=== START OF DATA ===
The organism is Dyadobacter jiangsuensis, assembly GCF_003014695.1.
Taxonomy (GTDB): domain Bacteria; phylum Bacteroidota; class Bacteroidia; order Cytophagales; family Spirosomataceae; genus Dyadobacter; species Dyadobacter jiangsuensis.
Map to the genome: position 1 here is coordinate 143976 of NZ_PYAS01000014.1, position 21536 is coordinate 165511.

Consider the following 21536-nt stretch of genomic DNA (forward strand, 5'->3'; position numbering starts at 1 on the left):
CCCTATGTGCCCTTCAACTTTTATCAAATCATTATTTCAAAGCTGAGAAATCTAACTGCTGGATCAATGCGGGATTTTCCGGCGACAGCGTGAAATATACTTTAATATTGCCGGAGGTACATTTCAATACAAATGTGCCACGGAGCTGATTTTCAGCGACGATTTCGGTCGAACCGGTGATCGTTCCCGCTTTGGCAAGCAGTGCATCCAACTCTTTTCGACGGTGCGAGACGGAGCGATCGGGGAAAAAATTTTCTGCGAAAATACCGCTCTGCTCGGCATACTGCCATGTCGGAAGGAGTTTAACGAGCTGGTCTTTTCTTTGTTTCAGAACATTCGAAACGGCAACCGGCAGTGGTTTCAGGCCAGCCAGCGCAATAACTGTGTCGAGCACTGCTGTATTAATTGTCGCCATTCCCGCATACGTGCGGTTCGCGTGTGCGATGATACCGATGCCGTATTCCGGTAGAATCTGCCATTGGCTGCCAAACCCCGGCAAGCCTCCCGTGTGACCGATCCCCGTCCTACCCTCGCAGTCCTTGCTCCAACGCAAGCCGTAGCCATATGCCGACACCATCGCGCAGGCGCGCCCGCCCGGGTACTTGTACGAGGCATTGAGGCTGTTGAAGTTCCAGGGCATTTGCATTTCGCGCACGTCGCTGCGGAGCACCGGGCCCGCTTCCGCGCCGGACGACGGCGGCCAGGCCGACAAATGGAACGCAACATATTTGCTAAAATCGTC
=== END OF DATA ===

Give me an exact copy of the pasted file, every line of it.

The organism is Dyadobacter jiangsuensis, assembly GCF_003014695.1.
Taxonomy (GTDB): domain Bacteria; phylum Bacteroidota; class Bacteroidia; order Cytophagales; family Spirosomataceae; genus Dyadobacter; species Dyadobacter jiangsuensis.
Map to the genome: position 1 here is coordinate 143976 of NZ_PYAS01000014.1, position 21536 is coordinate 165511.

Consider the following 21536-nt stretch of genomic DNA (forward strand, 5'->3'; position numbering starts at 1 on the left):
CCCTATGTGCCCTTCAACTTTTATCAAATCATTATTTCAAAGCTGAGAAATCTAACTGCTGGATCAATGCGGGATTTTCCGGCGACAGCGTGAAATATACTTTAATATTGCCGGAGGTACATTTCAATACAAATGTGCCACGGAGCTGATTTTCAGCGACGATTTCGGTCGAACCGGTGATCGTTCCCGCTTTGGCAAGCAGTGCATCCAACTCTTTTCGACGGTGCGAGACGGAGCGATCGGGGAAAAAATTTTCTGCGAAAATACCGCTCTGCTCGGCATACTGCCATGTCGGAAGGAGTTTAACGAGCTGGTCTTTTCTTTGTTTCAGAACATTCGAAACGGCAACCGGCAGTGGTTTCAGGCCAGCCAGCGCAATAACTGTGTCGAGCACTGCTGTATTAATTGTCGCCATTCCCGCATACGTGCGGTTCGCGTGTGCGATGATACCGATGCCGTATTCCGGTAGAATCTGCCATTGGCTGCCAAACCCCGGCAAGCCTCCCGTGTGACCGATCCCCGTCCTACCCTCGCAGTCCTTGCTCCAACGCAAGCCGTAGCCATATGCCGACACCATCGCGCAGGCGCGCCCGCCCGGGTACTTGTACGAGGCATTGAGGCTGTTGAAGTTCCAGGGCATTTGCATTTCGCGCACGTCGCTGCGGAGCACCGGGCCCGCTTCCGCGCCGGACGACGGCGGCCAGGCCGACAAATGGAACGCAACATATTTGCTAAAATCGTC